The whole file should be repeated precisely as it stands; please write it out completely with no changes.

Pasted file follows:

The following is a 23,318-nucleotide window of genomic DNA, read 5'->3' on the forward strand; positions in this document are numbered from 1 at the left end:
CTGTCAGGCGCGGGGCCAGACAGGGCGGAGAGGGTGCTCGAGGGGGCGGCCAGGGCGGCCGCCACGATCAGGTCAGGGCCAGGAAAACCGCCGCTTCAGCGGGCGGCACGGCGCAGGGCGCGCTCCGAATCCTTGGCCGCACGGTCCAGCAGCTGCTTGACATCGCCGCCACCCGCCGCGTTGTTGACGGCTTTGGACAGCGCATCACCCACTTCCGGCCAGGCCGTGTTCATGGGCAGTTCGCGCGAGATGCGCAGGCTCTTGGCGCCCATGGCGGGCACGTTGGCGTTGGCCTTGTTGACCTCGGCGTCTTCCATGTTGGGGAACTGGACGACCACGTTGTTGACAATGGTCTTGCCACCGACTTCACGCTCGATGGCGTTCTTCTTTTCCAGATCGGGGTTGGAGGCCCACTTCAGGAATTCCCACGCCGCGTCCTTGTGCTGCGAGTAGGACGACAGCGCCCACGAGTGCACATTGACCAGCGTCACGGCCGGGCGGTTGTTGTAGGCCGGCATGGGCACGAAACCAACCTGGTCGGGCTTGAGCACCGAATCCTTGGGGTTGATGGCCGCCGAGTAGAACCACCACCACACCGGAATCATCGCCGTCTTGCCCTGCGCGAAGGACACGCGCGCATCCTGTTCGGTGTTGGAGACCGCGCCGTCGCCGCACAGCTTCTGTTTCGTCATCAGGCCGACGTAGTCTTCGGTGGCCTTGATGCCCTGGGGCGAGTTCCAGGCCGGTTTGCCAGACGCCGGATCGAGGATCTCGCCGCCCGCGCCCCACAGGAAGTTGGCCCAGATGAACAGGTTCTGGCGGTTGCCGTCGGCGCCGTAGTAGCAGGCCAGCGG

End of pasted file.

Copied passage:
The following is a 23,318-nucleotide window of genomic DNA, read 5'->3' on the forward strand; positions in this document are numbered from 1 at the left end:
CTGTCAGGCGCGGGGCCAGACAGGGCGGAGAGGGTGCTCGAGGGGGCGGCCAGGGCGGCCGCCACGATCAGGTCAGGGCCAGGAAAACCGCCGCTTCAGCGGGCGGCACGGCGCAGGGCGCGCTCCGAATCCTTGGCCGCACGGTCCAGCAGCTGCTTGACATCGCCGCCACCCGCCGCGTTGTTGACGGCTTTGGACAGCGCATCACCCACTTCCGGCCAGGCCGTGTTCATGGGCAGTTCGCGCGAGATGCGCAGGCTCTTGGCGCCCATGGCGGGCACGTTGGCGTTGGCCTTGTTGACCTCGGCGTCTTCCATGTTGGGGAACTGGACGACCACGTTGTTGACAATGGTCTTGCCACCGACTTCACGCTCGATGGCGTTCTTCTTTTCCAGATCGGGGTTGGAGGCCCACTTCAGGAATTCCCACGCCGCGTCCTTGTGCTGCGAGTAGGACGACAGCGCCCACGAGTGCACATTGACCAGCGTCACGGCCGGGCGGTTGTTGTAGGCCGGCATGGGCACGAAACCAACCTGGTCGGGCTTGAGCACCGAATCCTTGGGGTTGATGGCCGCCGAGTAGAACCACCACCACACCGGAATCATCGCCGTCTTGCCCTGCGCGAAGGACACGCGCGCATCCTGTTCGGTGTTGGAGACCGCGCCGTCGCCGCACAGCTTCTGTTTCGTCATCAGGCCGACGTAGTCTTCGGTGGCCTTGATGCCCTGGGGCGAGTTCCAGGCCGGTTTGCCAGACGCCGGATCGAGGATCTCGCCGCCCGCGCCCCACAGGAAGTTGGCCCAGATGAACAGGTTCTGGCGGTTGCCGTCGGCGCCGTAGTAGCAGGCCAGCGG